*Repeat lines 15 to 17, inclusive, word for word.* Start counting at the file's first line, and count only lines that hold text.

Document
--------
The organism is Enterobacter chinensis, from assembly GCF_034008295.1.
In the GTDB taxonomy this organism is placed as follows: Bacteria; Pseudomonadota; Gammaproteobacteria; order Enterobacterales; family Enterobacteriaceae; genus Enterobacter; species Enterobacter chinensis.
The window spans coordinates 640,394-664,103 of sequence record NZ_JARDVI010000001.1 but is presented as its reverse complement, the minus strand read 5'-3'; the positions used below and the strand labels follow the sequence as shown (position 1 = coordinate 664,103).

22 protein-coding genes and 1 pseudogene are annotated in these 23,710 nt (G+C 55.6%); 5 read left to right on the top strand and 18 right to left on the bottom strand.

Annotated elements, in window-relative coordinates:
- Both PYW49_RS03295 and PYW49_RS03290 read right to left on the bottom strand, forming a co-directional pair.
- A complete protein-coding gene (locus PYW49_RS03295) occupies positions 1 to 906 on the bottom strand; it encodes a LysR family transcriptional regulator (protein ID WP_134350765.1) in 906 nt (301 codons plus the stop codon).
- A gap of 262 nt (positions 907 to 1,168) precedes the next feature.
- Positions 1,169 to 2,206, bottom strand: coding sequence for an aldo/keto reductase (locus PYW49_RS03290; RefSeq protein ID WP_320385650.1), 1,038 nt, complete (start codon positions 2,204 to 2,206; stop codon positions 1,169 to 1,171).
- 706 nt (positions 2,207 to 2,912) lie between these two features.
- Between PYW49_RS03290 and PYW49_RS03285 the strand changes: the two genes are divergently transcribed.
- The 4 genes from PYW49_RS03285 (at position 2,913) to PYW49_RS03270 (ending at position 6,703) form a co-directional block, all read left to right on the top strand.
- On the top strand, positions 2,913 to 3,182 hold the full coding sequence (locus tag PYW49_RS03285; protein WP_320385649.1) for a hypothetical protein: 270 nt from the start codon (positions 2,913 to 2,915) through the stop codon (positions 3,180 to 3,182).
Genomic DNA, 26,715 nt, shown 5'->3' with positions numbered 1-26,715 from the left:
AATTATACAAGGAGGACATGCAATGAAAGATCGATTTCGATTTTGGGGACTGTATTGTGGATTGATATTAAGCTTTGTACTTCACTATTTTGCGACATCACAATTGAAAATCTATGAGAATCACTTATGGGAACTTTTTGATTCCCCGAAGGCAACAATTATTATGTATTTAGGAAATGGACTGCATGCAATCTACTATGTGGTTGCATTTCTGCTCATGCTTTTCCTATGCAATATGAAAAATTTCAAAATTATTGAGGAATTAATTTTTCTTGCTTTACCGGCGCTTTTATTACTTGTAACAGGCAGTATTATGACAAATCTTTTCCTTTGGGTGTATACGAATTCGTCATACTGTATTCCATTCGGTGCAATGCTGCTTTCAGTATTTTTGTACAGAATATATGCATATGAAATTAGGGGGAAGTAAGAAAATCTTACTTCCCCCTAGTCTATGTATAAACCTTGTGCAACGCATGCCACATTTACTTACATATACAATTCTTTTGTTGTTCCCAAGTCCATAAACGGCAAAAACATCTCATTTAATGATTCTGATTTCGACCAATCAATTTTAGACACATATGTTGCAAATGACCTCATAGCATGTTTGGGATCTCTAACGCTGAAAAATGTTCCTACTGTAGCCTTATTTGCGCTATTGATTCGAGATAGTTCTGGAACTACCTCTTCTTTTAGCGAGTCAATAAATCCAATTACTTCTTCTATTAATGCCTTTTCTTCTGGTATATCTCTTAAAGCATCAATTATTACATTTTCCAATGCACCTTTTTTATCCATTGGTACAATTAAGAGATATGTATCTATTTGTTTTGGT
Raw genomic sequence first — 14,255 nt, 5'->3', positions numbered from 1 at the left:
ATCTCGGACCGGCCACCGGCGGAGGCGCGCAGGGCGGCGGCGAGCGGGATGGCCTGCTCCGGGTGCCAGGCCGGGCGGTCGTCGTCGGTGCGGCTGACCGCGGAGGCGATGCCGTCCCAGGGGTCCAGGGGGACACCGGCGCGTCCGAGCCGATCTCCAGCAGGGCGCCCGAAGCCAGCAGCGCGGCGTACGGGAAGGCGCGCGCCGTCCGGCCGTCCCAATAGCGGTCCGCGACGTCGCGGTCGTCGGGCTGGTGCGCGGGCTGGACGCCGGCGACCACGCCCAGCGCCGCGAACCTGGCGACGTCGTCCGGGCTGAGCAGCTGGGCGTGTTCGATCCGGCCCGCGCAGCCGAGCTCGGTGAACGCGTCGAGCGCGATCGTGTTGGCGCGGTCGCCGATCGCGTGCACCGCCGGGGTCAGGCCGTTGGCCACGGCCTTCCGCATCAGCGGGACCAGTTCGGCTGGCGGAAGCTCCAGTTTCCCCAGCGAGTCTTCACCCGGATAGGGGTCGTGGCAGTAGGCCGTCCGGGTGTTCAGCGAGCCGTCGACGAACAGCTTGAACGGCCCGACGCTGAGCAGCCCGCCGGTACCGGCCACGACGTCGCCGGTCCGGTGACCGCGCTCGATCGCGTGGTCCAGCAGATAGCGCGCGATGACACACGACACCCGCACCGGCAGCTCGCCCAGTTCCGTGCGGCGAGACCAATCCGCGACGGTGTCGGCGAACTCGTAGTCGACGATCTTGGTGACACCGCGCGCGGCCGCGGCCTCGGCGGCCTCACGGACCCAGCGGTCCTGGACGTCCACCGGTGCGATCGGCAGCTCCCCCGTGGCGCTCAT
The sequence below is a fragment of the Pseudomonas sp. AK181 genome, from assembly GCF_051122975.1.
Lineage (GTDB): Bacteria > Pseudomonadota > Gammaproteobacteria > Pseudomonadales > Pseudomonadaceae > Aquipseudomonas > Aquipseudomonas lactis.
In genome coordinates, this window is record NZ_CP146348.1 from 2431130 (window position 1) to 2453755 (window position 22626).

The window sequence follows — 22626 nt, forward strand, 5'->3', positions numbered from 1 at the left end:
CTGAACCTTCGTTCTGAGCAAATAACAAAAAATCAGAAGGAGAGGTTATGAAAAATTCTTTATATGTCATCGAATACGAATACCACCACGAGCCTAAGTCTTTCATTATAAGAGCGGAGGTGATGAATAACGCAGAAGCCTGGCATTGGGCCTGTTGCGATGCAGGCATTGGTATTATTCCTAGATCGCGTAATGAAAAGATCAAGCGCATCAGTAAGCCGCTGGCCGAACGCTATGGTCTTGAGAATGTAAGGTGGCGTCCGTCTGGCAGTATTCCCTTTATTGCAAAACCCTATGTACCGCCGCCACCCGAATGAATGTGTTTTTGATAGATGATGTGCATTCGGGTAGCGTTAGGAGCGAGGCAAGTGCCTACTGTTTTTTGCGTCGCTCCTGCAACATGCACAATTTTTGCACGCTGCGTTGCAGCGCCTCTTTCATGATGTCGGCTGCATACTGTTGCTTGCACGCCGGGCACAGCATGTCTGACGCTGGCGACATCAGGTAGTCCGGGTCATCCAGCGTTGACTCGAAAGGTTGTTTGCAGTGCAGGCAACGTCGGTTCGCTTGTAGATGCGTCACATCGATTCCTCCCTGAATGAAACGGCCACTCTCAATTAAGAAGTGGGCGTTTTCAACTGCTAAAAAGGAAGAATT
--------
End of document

AATTATACAAGGAGGACATGCAATGAAAGATCGATTTCGATTTTGGGGACTGTATTGTGGATTGATATTAAGCTTTGTACTTCACTATTTTGCGACATCACAATTGAAAATCTATGAGAATCACTTATGGGAACTTTTTGATTCCCCGAAGGCAACAATTATTATGTATTTAGGAAATGGACTGCATGCAATCTACTATGTGGTTGCATTTCTGCTCATGCTTTTCCTATGCAATATGAAAAATTTCAAAATTATTGAGGAATTAATTTTTCTTGCTTTACCGGCGCTTTTATTACTTGTAACAGGCAGTATTATGACAAATCTTTTCCTTTGGGTGTATACGAATTCGTCATACTGTATTCCATTCGGTGCAATGCTGCTTTCAGTATTTTTGTACAGAATATATGCATATGAAATTAGGGGGAAGTAAGAAAATCTTACTTCCCCCTAGTCTATGTATAAACCTTGTGCAACGCATGCCACATTTACTTACATATACAATTCTTTTGTTGTTCCCAAGTCCATAAACGGCAAAAACATCTCATTTAATGATTCTGATTTCGACCAATCAATTTTAGACACATATGTTGCAAATGACCTCATAGCATGTTTGGGATCTCTAACGCTGAAAAATGTTCCTACTGTAGCCTTATTTGCGCTATTGATTCGAGATAGTTCTGGAACTACCTCTTCTTTTAGCGAGTCAATAAATCCAATTACTTCTTCTATTAATGCCTTTTCTTCTGGTATATCTCTTAAAGCATCAATTATTACATTTTCCAATGCACCTTTTTTATCCATTGGTACAATTAAGAGATATGTATCTATTTGTTTTGGT
Raw genomic sequence first — 14,255 nt, 5'->3', positions numbered from 1 at the left:
ATCTCGGACCGGCCACCGGCGGAGGCGCGCAGGGCGGCGGCGAGCGGGATGGCCTGCTCCGGGTGCCAGGCCGGGCGGTCGTCGTCGGTGCGGCTGACCGCGGAGGCGATGCCGTCCCAGGGGTCCAGGGGGACACCGGCGCGTCCGAGCCGATCTCCAGCAGGGCGCCCGAAGCCAGCAGCGCGGCGTACGGGAAGGCGCGCGCCGTCCGGCCGTCCCAATAGCGGTCCGCGACGTCGCGGTCGTCGGGCTGGTGCGCGGGCTGGACGCCGGCGACCACGCCCAGCGCCGCGAACCTGGCGACGTCGTCCGGGCTGAGCAGCTGGGCGTGTTCGATCCGGCCCGCGCAGCCGAGCTCGGTGAACGCGTCGAGCGCGATCGTGTTGGCGCGGTCGCCGATCGCGTGCACCGCCGGGGTCAGGCCGTTGGCCACGGCCTTCCGCATCAGCGGGACCAGTTCGGCTGGCGGAAGCTCCAGTTTCCCCAGCGAGTCTTCACCCGGATAGGGGTCGTGGCAGTAGGCCGTCCGGGTGTTCAGCGAGCCGTCGACGAACAGCTTGAACGGCCCGACGCTGAGCAGCCCGCCGGTACCGGCCACGACGTCGCCGGTCCGGTGACCGCGCTCGATCGCGTGGTCCAGCAGATAGCGCGCGATGACACACGACACCCGCACCGGCAGCTCGCCCAGTTCCGTGCGGCGAGACCAATCCGCGACGGTGTCGGCGAACTCGTAGTCGACGATCTTGGTGACACCGCGCGCGGCCGCGGCCTCGGCGGCCTCACGGACCCAGCGGTCCTGGACGTCCACCGGTGCGATCGGCAGCTCCCCCGTGGCGCTCAT